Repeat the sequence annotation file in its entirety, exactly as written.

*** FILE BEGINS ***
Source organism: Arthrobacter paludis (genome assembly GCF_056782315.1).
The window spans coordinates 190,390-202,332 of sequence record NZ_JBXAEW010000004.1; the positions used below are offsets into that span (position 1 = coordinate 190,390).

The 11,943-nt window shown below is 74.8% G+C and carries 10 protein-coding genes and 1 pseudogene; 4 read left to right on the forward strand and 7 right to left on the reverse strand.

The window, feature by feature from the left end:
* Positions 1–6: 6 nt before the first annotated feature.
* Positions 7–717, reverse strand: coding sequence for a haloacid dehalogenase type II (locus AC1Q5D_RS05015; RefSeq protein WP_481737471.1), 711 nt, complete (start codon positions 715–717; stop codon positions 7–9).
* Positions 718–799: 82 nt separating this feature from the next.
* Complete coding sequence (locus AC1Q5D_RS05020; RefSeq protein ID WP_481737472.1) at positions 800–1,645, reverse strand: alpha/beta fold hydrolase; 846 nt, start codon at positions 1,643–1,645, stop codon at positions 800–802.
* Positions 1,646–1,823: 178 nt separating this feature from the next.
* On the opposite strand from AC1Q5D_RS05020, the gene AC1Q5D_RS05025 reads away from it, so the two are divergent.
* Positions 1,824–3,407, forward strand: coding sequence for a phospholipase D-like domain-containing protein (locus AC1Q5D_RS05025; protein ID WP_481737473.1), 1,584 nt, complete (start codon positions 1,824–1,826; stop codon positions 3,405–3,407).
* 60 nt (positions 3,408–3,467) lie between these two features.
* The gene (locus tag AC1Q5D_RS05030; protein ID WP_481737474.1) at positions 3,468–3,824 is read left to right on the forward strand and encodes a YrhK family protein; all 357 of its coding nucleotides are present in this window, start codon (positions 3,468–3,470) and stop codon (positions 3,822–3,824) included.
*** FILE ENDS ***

Source organism: Arthrobacter paludis (genome assembly GCF_056782315.1).
The window spans coordinates 190,390-202,332 of sequence record NZ_JBXAEW010000004.1; the positions used below are offsets into that span (position 1 = coordinate 190,390).

The 11,943-nt window shown below is 74.8% G+C and carries 10 protein-coding genes and 1 pseudogene; 4 read left to right on the forward strand and 7 right to left on the reverse strand.

The window, feature by feature from the left end:
* Positions 1–6: 6 nt before the first annotated feature.
* Positions 7–717, reverse strand: coding sequence for a haloacid dehalogenase type II (locus AC1Q5D_RS05015; RefSeq protein WP_481737471.1), 711 nt, complete (start codon positions 715–717; stop codon positions 7–9).
* Positions 718–799: 82 nt separating this feature from the next.
* Complete coding sequence (locus AC1Q5D_RS05020; RefSeq protein ID WP_481737472.1) at positions 800–1,645, reverse strand: alpha/beta fold hydrolase; 846 nt, start codon at positions 1,643–1,645, stop codon at positions 800–802.
* Positions 1,646–1,823: 178 nt separating this feature from the next.
* On the opposite strand from AC1Q5D_RS05020, the gene AC1Q5D_RS05025 reads away from it, so the two are divergent.
* Positions 1,824–3,407, forward strand: coding sequence for a phospholipase D-like domain-containing protein (locus AC1Q5D_RS05025; protein ID WP_481737473.1), 1,584 nt, complete (start codon positions 1,824–1,826; stop codon positions 3,405–3,407).
* 60 nt (positions 3,408–3,467) lie between these two features.
* The gene (locus tag AC1Q5D_RS05030; protein ID WP_481737474.1) at positions 3,468–3,824 is read left to right on the forward strand and encodes a YrhK family protein; all 357 of its coding nucleotides are present in this window, start codon (positions 3,468–3,470) and stop codon (positions 3,822–3,824) included.